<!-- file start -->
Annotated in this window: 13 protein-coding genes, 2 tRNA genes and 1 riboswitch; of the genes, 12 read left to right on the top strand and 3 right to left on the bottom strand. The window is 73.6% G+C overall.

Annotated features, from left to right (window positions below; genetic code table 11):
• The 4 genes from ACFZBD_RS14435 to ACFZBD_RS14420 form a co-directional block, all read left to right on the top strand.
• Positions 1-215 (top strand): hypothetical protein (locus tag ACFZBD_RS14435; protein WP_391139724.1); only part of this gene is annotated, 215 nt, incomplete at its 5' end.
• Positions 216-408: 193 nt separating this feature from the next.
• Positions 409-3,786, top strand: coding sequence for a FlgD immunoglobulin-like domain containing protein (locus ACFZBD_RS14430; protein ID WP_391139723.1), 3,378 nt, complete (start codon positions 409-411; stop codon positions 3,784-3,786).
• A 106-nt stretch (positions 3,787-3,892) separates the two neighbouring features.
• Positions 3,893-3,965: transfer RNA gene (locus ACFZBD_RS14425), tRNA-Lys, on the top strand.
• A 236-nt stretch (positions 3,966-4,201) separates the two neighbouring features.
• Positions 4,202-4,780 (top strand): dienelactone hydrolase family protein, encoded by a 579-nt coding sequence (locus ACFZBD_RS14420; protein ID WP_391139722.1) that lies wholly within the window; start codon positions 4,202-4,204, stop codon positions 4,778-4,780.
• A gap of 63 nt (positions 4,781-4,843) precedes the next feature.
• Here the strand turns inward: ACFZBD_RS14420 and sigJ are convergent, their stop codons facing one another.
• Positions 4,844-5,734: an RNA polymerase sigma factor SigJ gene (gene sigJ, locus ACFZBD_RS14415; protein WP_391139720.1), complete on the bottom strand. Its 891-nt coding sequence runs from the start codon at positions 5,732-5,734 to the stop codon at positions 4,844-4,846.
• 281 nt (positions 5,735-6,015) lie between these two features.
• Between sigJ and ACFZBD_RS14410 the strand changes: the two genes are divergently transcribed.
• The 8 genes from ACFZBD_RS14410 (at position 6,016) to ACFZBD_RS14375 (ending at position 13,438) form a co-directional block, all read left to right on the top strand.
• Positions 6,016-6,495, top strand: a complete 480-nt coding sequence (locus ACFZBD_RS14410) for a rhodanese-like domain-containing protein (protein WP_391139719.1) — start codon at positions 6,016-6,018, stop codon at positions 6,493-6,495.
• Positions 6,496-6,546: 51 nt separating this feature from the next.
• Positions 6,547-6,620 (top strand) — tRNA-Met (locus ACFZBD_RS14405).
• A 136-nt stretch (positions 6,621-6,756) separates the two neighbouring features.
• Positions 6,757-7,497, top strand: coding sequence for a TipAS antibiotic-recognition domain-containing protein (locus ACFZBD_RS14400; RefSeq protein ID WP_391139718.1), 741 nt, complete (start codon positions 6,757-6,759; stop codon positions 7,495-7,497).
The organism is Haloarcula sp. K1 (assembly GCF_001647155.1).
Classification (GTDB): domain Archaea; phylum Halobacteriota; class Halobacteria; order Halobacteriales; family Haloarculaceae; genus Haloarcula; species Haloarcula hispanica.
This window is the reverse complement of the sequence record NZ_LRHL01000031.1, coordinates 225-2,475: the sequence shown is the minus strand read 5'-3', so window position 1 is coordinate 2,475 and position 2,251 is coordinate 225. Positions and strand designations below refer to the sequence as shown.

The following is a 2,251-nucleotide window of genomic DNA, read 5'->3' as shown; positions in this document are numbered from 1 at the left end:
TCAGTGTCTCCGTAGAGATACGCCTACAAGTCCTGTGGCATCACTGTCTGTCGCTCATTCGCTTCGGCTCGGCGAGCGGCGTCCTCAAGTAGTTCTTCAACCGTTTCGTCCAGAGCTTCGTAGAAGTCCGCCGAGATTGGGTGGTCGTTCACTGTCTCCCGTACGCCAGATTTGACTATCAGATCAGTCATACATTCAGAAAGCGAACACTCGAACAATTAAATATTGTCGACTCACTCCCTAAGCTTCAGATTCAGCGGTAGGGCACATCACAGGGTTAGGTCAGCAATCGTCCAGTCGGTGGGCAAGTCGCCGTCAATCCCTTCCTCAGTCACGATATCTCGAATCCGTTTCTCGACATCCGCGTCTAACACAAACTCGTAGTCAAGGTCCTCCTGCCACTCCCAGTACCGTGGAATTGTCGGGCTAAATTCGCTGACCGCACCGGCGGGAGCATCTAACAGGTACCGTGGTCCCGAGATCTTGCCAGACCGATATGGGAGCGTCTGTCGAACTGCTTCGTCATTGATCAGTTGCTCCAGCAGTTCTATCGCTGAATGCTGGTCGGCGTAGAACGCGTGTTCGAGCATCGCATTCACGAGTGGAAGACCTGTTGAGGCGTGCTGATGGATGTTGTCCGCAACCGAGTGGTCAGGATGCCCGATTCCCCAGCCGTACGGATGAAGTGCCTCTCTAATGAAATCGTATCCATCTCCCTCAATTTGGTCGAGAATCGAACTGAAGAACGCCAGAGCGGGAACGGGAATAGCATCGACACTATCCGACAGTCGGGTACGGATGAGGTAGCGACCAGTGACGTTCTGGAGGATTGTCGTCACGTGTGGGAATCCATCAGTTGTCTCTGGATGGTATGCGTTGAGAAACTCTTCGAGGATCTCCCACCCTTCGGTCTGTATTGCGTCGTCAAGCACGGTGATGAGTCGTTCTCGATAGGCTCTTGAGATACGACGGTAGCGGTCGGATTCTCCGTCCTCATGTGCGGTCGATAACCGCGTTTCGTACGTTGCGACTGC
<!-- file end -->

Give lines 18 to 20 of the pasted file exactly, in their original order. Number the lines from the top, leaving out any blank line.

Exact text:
• Positions 6,496-6,546: 51 nt separating this feature from the next.
• Positions 6,547-6,620 (top strand) — tRNA-Met (locus ACFZBD_RS14405).
• A 136-nt stretch (positions 6,621-6,756) separates the two neighbouring features.